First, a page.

When one looks at debt by country, it helps to give an idea of how well countries are doing or how much they are struggling.

External debt, also called “foreign debt” is the portion of total country debt that is owed to creditors outside of the country. The debt includes both principal and interest payments due.

The deficit is the difference between how much money the government takes in through taxes and how much it spends each year. Public debt is an accumulation of all the deficit, plus any other money the government spent that wasn’t part of the budget.

Debt is fundamentally necessary to the operation of a national government, but it can also be limiting and dangerous.

Failure to repay results in significantly higher borrowing costs.

If a country has high debt it may also limit policy options in terms of stimulating growth. Governments need to use debt responsibly or else it impacts long term growth potential.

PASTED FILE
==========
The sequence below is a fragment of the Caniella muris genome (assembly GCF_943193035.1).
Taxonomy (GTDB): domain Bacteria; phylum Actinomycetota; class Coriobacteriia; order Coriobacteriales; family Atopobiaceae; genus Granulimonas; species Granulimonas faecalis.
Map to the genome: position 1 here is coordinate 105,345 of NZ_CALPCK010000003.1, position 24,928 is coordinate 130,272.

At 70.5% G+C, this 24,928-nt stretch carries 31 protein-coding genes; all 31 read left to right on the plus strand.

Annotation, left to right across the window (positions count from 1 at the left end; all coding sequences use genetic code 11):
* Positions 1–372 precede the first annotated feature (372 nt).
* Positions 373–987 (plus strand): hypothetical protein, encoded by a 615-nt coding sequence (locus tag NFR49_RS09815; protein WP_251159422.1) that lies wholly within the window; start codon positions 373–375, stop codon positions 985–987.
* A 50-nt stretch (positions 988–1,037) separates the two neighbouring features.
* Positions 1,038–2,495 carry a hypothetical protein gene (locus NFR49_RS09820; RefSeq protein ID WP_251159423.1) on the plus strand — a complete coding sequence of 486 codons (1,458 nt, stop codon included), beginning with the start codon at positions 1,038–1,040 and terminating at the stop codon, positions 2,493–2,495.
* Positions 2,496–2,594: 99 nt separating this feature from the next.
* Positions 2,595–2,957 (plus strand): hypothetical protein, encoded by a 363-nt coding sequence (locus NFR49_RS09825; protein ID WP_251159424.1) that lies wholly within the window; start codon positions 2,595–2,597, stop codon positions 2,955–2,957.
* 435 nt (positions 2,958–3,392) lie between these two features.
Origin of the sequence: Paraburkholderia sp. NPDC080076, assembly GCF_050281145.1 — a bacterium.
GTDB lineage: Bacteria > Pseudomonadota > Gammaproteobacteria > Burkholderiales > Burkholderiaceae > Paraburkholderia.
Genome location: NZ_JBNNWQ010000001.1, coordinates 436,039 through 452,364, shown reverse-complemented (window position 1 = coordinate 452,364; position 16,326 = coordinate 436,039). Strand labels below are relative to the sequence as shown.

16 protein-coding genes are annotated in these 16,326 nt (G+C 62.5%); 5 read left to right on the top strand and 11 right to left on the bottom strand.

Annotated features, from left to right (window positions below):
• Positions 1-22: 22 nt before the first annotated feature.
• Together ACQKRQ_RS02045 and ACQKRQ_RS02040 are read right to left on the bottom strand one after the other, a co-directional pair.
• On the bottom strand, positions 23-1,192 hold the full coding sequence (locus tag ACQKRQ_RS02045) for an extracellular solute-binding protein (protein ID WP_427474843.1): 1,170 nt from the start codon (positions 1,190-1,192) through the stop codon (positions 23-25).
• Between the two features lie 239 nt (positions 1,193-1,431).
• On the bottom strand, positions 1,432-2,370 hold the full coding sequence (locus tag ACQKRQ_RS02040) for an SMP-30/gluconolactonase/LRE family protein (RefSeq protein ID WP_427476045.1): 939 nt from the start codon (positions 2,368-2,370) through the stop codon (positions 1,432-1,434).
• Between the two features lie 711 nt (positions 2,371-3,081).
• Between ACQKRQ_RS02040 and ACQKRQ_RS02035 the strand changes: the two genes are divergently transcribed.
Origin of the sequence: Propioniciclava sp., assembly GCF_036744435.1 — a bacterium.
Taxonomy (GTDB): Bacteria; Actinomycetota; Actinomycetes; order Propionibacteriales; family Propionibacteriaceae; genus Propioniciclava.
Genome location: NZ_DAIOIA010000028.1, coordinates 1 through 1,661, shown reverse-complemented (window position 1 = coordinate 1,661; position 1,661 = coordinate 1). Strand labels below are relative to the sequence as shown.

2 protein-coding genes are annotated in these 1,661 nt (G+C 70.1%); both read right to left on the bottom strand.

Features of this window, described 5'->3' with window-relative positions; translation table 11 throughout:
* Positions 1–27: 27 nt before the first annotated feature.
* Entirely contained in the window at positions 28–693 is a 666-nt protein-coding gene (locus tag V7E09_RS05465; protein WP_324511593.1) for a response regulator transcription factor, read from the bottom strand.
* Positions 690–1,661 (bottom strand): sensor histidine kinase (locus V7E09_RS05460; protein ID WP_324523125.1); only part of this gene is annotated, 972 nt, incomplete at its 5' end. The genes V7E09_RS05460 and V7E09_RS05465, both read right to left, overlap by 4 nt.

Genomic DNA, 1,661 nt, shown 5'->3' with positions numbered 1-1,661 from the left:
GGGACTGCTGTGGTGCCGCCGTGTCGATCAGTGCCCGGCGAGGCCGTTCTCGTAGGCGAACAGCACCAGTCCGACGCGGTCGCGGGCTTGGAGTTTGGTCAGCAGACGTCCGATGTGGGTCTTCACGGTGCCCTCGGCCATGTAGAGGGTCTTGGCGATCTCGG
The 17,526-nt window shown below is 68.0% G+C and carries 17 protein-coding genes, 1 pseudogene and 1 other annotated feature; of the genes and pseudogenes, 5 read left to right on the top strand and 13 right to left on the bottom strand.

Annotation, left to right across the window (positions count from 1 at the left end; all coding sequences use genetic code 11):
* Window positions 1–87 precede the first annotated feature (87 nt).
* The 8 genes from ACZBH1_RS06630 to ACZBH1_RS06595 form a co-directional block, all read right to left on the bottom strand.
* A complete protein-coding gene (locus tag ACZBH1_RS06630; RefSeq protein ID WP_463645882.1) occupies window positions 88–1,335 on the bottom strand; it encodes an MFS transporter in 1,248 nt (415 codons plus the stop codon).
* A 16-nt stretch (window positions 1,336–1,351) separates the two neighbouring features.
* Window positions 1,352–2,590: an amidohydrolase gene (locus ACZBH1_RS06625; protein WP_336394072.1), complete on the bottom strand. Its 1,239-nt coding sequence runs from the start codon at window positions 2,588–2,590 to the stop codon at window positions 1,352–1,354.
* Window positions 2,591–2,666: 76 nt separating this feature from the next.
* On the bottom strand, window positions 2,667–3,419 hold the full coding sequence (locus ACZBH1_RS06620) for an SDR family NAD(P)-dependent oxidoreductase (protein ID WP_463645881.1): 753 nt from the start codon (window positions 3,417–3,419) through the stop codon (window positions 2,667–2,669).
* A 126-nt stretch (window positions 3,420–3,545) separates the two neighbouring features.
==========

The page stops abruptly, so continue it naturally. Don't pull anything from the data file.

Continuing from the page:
A further look at debt by country:

USA

114% of GDP

UK

569% of GDP

France

222% of GDP

Germany

145% of GDP

Luxembourg

3443% of GDP

Japan

124% of GDP

Italy

124% of GDP

Netherlands

316% of GDP

Spain

167% of GDP

Singapore

408% of GDP

Germany

$5.317 million

France

$5.25 million

Brazil

$699 298

India

$475 813

South Africa

$144406

For some emerging economies, getting into debt is the only way to raise funds. Government debt is issued in the domestic currency. Sovereign debt is issued in a foreign currency.

The debt of developing countries is often considered to carry a higher risk. This is why developing countries pay higher interest rates.

Investors have to consider the government’s stability, how the government plans to repay the debt and the possibility of the country going into default.

Some of the countries that issue debt do it in order to finance their growth.